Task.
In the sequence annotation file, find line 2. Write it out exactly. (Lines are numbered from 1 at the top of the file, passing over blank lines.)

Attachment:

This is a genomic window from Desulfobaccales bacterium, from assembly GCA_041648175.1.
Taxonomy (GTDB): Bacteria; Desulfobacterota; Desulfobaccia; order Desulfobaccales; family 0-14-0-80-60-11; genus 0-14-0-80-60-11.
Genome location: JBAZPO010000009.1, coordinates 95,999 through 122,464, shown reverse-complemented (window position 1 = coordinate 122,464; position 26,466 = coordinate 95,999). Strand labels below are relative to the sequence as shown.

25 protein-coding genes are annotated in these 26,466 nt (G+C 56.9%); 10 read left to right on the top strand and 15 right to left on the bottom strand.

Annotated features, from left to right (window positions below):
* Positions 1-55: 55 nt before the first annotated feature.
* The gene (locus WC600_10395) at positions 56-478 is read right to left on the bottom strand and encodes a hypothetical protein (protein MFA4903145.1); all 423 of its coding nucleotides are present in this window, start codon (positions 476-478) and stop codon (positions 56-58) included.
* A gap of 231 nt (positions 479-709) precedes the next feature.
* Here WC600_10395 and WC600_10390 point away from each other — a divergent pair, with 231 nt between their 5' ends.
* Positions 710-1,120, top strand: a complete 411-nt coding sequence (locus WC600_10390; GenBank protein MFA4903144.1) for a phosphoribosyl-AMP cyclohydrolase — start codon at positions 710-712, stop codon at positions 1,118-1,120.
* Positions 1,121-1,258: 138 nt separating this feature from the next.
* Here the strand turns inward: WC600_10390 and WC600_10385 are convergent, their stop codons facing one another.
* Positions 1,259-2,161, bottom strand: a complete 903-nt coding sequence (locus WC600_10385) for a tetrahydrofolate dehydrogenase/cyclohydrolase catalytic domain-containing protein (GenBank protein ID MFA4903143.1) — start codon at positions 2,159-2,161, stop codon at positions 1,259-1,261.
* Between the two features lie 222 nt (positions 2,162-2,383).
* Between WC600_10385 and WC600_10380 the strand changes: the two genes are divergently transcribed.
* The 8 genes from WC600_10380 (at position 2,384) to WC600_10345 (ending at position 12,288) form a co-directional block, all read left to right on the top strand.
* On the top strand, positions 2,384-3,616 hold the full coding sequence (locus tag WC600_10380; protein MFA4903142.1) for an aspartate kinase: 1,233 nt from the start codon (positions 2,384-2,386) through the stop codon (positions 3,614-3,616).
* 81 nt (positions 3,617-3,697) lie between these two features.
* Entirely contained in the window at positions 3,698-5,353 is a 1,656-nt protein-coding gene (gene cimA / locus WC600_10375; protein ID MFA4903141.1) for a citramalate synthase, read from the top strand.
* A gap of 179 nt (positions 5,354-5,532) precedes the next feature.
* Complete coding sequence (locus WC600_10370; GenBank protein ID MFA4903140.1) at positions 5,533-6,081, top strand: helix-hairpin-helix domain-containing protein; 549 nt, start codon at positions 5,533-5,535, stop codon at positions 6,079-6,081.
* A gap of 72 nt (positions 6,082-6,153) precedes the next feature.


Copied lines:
Taxonomy (GTDB): Bacteria; Desulfobacterota; Desulfobaccia; order Desulfobaccales; family 0-14-0-80-60-11; genus 0-14-0-80-60-11.